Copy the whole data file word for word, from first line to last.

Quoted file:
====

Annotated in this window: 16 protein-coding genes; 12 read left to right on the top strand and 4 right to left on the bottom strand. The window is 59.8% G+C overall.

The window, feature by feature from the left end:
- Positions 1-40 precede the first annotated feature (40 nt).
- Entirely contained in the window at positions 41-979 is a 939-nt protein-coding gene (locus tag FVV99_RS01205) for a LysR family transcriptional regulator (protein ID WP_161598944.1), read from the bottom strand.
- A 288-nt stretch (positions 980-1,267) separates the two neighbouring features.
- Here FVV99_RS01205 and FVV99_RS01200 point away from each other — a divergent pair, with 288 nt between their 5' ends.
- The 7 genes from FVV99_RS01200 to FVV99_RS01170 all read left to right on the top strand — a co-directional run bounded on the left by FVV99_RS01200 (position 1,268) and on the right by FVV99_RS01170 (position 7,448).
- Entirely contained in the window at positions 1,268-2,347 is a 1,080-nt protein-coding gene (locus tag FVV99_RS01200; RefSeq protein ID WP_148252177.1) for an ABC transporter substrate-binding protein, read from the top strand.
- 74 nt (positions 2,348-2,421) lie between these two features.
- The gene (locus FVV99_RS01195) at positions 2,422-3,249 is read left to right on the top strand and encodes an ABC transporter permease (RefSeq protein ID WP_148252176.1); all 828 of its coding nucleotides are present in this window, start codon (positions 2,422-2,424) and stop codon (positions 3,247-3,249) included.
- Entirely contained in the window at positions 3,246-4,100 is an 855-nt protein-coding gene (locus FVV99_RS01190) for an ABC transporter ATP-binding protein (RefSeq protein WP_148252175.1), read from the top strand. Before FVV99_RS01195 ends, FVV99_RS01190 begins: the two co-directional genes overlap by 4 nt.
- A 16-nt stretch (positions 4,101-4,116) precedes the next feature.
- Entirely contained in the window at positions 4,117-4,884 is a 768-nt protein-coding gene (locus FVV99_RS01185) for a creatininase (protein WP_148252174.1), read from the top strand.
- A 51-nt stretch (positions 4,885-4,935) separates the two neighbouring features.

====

Annotated in this window: 16 protein-coding genes; 12 read left to right on the top strand and 4 right to left on the bottom strand. The window is 59.8% G+C overall.

The window, feature by feature from the left end:
- Positions 1-40 precede the first annotated feature (40 nt).
- Entirely contained in the window at positions 41-979 is a 939-nt protein-coding gene (locus tag FVV99_RS01205) for a LysR family transcriptional regulator (protein ID WP_161598944.1), read from the bottom strand.
- A 288-nt stretch (positions 980-1,267) separates the two neighbouring features.
- Here FVV99_RS01205 and FVV99_RS01200 point away from each other — a divergent pair, with 288 nt between their 5' ends.
- The 7 genes from FVV99_RS01200 to FVV99_RS01170 all read left to right on the top strand — a co-directional run bounded on the left by FVV99_RS01200 (position 1,268) and on the right by FVV99_RS01170 (position 7,448).
- Entirely contained in the window at positions 1,268-2,347 is a 1,080-nt protein-coding gene (locus tag FVV99_RS01200; RefSeq protein ID WP_148252177.1) for an ABC transporter substrate-binding protein, read from the top strand.
- 74 nt (positions 2,348-2,421) lie between these two features.
- The gene (locus FVV99_RS01195) at positions 2,422-3,249 is read left to right on the top strand and encodes an ABC transporter permease (RefSeq protein ID WP_148252176.1); all 828 of its coding nucleotides are present in this window, start codon (positions 2,422-2,424) and stop codon (positions 3,247-3,249) included.
- Entirely contained in the window at positions 3,246-4,100 is an 855-nt protein-coding gene (locus FVV99_RS01190) for an ABC transporter ATP-binding protein (RefSeq protein WP_148252175.1), read from the top strand. Before FVV99_RS01195 ends, FVV99_RS01190 begins: the two co-directional genes overlap by 4 nt.
- A 16-nt stretch (positions 4,101-4,116) precedes the next feature.
- Entirely contained in the window at positions 4,117-4,884 is a 768-nt protein-coding gene (locus FVV99_RS01185) for a creatininase (protein WP_148252174.1), read from the top strand.
- A 51-nt stretch (positions 4,885-4,935) separates the two neighbouring features.